Is race an issue when it comes to gang suppression? | TahoeDailyTribune.com
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Is race an issue when it comes to gang suppression?

Gangs tend to reflect the ethnic makeup of their communities, said Manuel Jimenez, a mental health clinician for a local juvenile crime intervention program called Family Solutions.

“Here in Tahoe we have people affiliated with white gangs, including skinheads, Asian gangs and Latino gangs,” he said. “But being a member isn’t always based on race – I know a 12- or 13-year-old white girl that was recently jumped into a Salvadoran gang. And sometimes kids are just from the same neighborhood.”

Although the teens interviewed agreed that they’ve felt safer and less pressured to join gangs in the past few years, some Hispanic young people say the town’s gang suppression strategies have come with a price.



Most elected not to use their real names.

“We got kicked out of a store for no reason,” said Carlos. “Then the store owners called the cops and we all got searched with our hands up right on the highway – they didn’t find anything because we weren’t doing anything wrong. We’re not a gang, we’re just friends.”




Notably, most said they felt they were generally treated as individuals at school – including by school resource officers – but felt they were often judged unfairly out in the community.

“I think a lot of it is about race – it would help to have more Hispanics as business owners, cops and judges,” said Juan. “Skaters and hippies are into drugs and do all kinds of damage, but they don’t seem to get bothered as much.”

But South Lake Tahoe Police Cmdr. Rich McGuffin insists police respond to the clothes, not the ethnicity.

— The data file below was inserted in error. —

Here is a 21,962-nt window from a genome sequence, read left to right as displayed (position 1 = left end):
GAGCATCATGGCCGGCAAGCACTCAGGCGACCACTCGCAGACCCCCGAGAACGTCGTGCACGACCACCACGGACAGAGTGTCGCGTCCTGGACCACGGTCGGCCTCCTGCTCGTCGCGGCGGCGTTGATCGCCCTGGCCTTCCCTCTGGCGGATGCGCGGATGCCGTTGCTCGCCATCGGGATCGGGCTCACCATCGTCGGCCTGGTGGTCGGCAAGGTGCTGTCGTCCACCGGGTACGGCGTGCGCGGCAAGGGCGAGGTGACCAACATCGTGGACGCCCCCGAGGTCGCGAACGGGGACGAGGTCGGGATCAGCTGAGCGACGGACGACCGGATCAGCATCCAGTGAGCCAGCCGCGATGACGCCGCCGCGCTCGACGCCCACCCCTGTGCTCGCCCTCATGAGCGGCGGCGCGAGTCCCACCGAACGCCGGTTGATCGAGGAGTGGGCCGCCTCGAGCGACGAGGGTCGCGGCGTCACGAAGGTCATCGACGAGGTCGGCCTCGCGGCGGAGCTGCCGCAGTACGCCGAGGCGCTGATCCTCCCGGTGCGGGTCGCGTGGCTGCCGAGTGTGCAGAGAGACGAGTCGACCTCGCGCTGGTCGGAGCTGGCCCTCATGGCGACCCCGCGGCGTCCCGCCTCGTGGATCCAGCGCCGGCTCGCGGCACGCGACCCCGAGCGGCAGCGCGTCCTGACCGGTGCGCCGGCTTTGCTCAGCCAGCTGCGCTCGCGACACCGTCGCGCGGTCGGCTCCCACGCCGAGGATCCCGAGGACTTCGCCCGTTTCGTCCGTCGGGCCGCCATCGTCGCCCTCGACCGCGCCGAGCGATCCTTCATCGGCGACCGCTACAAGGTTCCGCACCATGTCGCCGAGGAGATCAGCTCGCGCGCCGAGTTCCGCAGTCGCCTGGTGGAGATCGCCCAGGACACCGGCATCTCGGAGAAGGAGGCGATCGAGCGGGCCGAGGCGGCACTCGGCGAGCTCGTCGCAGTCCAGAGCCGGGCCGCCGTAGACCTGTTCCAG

“Our beat cops don’t know these kids the way the school resource officers do,” he said. “Initially, they might make the assumption that certain kids are in gangs based on their clothes.”

“Movies make Hispanics look stupid,” said Maribel. “We’re always portrayed as criminals being chased by the cops.”

“I’m trying to do good things,” said David. “But all these people are waiting – expecting me to do something bad. I get mad, they don’t understand me.”

SLTPD Officer Pete Van Arnum says teens should speak up if they feel they have been searched or bothered unnecessarily, however gang resistance strategies do include regular interaction and questioning of young people.

“One of the things we have to do is look at profiles of potential gang members, and that includes dress,” he said. “If they fit that profile, they will get more police attention. Some kids are only dressing that way to look cool – but they should know that they can expect that kind of attention.”

Jaime, who has never been in a gang, wrote to the Tribune about an incident that happened on the way home from South Tahoe High School.

“Ask yourself, how would you feel if for no reason you got pulled over, and without probable cause, and had your car searched in front of your friends and elders?” he wrote. “All my teachers have a lot of respect toward me. Now I wonder if they saw what happened and if I will lose their respect.”

“If we don’t have a lot of presence, gangs are like locusts,” said Douglas County Gang Resistance Officer Ted Duzan. “We don’t have a big gang problem now, but it takes constant vigilance.”


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